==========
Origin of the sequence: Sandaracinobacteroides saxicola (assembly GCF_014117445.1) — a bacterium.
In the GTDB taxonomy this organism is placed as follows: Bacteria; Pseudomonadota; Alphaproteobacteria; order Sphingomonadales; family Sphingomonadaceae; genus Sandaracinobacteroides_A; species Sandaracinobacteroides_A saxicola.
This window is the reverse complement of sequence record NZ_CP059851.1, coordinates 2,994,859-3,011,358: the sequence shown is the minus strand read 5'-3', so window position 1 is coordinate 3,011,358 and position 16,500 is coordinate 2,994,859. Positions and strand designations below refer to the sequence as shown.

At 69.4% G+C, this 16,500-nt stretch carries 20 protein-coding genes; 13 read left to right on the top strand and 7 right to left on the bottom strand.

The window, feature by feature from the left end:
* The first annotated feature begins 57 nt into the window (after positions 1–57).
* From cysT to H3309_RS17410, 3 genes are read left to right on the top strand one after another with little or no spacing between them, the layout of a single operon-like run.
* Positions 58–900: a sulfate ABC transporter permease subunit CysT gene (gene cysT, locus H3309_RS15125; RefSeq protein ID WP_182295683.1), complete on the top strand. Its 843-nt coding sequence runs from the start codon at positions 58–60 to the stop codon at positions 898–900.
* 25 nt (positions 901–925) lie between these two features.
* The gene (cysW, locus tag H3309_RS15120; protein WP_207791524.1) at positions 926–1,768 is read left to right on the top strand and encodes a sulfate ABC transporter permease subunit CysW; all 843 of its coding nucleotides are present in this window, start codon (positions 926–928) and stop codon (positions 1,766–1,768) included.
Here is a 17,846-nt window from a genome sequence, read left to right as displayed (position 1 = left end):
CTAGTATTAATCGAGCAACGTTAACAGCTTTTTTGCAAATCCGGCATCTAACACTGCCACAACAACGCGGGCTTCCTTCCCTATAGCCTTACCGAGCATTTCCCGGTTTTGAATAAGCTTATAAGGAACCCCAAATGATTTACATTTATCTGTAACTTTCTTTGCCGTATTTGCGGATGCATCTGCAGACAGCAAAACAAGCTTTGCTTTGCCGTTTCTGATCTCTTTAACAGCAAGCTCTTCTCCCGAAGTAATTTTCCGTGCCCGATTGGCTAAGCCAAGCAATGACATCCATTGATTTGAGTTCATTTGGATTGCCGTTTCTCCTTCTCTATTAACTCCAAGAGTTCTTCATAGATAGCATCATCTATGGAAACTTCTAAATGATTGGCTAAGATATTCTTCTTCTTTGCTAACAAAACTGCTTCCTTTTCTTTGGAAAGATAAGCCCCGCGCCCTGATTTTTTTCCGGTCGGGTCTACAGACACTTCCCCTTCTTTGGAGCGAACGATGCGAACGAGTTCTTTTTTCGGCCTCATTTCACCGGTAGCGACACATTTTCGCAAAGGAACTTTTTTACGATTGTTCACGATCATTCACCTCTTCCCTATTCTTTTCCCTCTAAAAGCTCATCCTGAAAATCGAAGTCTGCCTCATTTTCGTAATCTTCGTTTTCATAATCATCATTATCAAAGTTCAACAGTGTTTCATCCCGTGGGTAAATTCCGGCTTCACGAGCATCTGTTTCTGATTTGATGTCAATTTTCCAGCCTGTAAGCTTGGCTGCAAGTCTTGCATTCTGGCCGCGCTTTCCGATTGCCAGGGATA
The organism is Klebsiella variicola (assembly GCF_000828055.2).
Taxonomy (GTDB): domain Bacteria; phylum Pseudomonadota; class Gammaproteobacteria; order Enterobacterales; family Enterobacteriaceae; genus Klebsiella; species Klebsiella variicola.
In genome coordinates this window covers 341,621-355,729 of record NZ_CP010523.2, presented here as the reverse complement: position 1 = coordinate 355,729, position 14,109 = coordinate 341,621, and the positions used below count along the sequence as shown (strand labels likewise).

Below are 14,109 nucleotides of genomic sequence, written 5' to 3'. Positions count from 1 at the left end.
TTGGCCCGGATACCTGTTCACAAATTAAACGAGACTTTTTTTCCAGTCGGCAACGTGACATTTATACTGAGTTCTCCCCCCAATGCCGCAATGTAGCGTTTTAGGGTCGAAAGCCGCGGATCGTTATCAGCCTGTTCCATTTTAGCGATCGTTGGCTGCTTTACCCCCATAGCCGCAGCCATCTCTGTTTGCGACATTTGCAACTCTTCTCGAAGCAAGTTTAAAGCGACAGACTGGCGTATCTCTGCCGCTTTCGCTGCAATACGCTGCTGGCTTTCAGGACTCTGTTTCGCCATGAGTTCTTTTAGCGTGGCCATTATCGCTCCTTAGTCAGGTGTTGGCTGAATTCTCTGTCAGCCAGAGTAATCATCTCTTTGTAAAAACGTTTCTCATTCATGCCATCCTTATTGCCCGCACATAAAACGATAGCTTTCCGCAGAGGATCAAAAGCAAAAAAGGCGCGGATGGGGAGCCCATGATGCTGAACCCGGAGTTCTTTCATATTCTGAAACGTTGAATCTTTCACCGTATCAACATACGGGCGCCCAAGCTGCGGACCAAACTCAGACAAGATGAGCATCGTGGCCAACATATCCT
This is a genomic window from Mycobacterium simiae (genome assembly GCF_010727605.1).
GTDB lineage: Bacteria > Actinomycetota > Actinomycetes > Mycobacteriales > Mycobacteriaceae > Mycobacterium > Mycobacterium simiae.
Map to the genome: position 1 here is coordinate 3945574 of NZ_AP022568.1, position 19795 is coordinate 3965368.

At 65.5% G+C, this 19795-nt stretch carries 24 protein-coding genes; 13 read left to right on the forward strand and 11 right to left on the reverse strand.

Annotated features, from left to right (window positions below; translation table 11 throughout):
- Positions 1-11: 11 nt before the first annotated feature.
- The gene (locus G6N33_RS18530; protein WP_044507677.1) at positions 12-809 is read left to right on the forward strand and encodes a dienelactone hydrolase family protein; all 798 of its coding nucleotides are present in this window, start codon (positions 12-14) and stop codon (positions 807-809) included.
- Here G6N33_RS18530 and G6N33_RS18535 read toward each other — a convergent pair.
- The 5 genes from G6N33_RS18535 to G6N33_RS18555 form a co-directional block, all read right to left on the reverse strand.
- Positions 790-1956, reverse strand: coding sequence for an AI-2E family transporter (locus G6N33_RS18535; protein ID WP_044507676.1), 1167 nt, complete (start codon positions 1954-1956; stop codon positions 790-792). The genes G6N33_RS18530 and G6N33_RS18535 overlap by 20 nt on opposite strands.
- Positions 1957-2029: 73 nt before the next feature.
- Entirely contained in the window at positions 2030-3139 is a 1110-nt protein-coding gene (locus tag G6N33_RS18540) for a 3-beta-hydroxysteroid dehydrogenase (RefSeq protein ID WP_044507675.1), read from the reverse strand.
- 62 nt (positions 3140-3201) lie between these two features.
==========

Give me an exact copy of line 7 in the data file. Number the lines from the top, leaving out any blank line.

* From cysT to H3309_RS17410, 3 genes are read left to right on the top strand one after another with little or no spacing between them, the layout of a single operon-like run.